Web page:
By George Evans (photos courtesy of the 100BlackMenDeepWalk Facebook Page)
If you live in Fairfield, chances are you heard something about the “100BLACKMENDEEP” walk that happened on September 4th. As part of the event, citizens from Fairfield and Ensley marched from the Fairfield High School to Willie Mays Park while chanting “Black power, Black unity” and “Black love.” The commotion might have woken you up. If so, that’s ok—that was kind of the point.
According to Indeya Assatta (a two-time organizer of such events) the protest was supposed to “wake up the hood” both physically and morally. In Fairfield, this took the form of a march. Water was provided to keep protesters hydrated, and cars were used to protect the walkers from traffic. All of this was done without any kind of outside funding. “This is a real grassroots effort,” said Indeya. “We are paying for all of this stuff out of pocket, and these people have given up their Sunday mornings to come out and make a difference.” By “making a difference” Indeya meant canvassing houses, knocking on doors, and bringing people out into the streets in a show of solidarity.
Was this effective? It should be said that the protest refused to succumb to the disease of so many modern protests—it didn’t get stuck in bring-awareness- molasses: the phase where a whole lot gets talked about and a whole lot of nothing gets done. Instead, feel-good symbols were followed by serious consideration and thought. “After each walk there is a town-hall meeting” said Assatta, “in which the community is divided into over eleven committees, each focused on a different issue. The idea is that these committees will continue to work for change long after the march has finished.” Ultimately it would seem that “100BLACKMENDEEP” events are all about communal solidarity. Assatta intimated as much when she said “We want to deal with local problems locally, from within the community.”
By now, you are probably wondering about the name. Why 100BLACKMANDEEP? According to Dejuan Hall (the movement’s main Facebook activist) the events are designed to “bridge the gap between the youth and elders” of Fairfield. One look at the crowd proved that they had, on however small a scale, accomplished just that. Of the two hundred or so protestors, citizens of every age and gender were present. Clint Walker, a resident and first time participant, acted as a sort of icon for this age disparity, showing up with his young son. When asked why the event was important, he stated “My son is out here with me today. He is nine years old. I need to let him see that there’s more to life than video games and hanging out with friends.” This sentiment was shared by Dejuan Hall, who said “We need to start with black men. We need to be leaders in our community. We have to set an example for the kids. If they can’t look to us, then who can they look to?”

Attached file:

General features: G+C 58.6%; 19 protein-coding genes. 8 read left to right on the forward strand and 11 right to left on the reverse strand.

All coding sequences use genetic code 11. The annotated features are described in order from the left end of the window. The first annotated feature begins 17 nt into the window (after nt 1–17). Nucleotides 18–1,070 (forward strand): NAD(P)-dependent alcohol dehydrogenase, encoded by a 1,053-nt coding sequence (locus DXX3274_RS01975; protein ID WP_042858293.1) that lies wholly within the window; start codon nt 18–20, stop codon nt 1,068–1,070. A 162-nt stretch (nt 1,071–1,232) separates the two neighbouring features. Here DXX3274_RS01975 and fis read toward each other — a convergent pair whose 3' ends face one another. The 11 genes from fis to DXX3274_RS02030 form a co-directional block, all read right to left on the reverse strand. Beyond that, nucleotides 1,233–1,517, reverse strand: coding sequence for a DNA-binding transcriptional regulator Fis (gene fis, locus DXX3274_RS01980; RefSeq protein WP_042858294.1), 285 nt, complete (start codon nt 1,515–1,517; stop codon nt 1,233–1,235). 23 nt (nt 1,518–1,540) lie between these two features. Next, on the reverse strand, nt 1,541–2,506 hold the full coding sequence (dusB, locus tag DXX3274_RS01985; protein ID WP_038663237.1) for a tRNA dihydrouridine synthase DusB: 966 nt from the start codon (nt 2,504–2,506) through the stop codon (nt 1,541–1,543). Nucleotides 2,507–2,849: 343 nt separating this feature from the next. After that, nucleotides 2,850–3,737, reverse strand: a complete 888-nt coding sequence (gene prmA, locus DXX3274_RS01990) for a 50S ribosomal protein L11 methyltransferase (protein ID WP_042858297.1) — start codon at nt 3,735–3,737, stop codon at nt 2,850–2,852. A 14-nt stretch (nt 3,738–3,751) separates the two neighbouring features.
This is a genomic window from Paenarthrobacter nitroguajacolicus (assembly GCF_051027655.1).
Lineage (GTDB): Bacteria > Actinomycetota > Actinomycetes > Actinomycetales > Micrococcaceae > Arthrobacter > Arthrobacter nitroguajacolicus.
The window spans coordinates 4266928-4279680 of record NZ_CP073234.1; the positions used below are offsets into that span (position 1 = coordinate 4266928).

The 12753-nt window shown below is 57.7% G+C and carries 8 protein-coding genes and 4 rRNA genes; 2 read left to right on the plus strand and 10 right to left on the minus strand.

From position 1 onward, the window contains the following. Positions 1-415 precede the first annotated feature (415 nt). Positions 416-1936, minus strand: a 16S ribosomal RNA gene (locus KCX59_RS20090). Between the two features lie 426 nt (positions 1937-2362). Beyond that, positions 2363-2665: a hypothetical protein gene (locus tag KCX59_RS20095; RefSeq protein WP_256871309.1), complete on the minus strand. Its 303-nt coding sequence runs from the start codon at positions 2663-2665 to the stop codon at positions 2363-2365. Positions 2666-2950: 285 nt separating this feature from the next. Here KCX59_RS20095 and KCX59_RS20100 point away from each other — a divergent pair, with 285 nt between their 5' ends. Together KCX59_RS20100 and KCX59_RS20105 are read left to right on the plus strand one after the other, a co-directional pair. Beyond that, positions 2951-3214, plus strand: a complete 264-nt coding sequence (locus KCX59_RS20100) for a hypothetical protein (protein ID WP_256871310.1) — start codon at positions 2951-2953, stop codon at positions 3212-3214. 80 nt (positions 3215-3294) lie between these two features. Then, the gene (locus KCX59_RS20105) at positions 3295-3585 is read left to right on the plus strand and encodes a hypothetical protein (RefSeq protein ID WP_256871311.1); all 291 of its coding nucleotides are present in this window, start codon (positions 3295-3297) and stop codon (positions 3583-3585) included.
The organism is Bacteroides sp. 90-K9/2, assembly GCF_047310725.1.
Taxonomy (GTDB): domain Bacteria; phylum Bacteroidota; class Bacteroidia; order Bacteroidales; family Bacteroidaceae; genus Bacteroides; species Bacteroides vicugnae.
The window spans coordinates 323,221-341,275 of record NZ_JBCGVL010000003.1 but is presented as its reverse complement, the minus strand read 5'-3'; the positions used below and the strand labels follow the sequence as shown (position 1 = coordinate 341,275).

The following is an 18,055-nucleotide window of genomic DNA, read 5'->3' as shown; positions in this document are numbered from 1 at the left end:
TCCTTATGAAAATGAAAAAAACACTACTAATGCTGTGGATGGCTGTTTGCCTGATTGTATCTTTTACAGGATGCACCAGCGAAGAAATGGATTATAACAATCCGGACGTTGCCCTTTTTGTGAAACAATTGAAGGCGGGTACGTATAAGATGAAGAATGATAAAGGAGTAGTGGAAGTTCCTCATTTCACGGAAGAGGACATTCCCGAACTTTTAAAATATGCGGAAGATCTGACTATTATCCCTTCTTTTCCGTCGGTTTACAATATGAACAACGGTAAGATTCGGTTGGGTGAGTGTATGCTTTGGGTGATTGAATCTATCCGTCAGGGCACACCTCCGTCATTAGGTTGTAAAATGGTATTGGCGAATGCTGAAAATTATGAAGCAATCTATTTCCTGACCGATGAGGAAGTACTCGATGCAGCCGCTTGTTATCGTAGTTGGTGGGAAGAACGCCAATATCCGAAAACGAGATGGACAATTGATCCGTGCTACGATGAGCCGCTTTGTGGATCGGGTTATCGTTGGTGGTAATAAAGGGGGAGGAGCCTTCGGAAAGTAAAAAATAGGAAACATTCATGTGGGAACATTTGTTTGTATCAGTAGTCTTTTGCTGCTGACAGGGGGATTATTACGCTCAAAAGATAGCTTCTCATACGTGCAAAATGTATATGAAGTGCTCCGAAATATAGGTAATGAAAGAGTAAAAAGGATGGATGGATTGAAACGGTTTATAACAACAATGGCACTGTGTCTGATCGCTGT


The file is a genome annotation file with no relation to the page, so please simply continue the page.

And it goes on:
Though they had a lofty goal it would seem that the protesters had very realistic expectations for the event. Mr. Walker summed up this realism by asking, “What is going to happen after today?” He spoke his biggest concern in the form of a question: “Is today a photo-op, or a true opportunity to change and build something?” A tough question indeed.
A cynical reader might balk. After all, it is true that the Fairfield event is over. The protestors have gone back to their houses. The resounding call and response of megaphone and black voices has died. The asphalt streets are once again barren.
But the movement has just begun.
The group is now performing a “west side tour” of similar events. They also now hold town-hall meetings at 6:30 on Tuesday nights in the Mosque #69 on Tuscaloosa Avenue. If you are interested in joining the group call Dejuan at 205-460-6435, or follow the group on Facebook at #100BLACKMENDEEPWALK.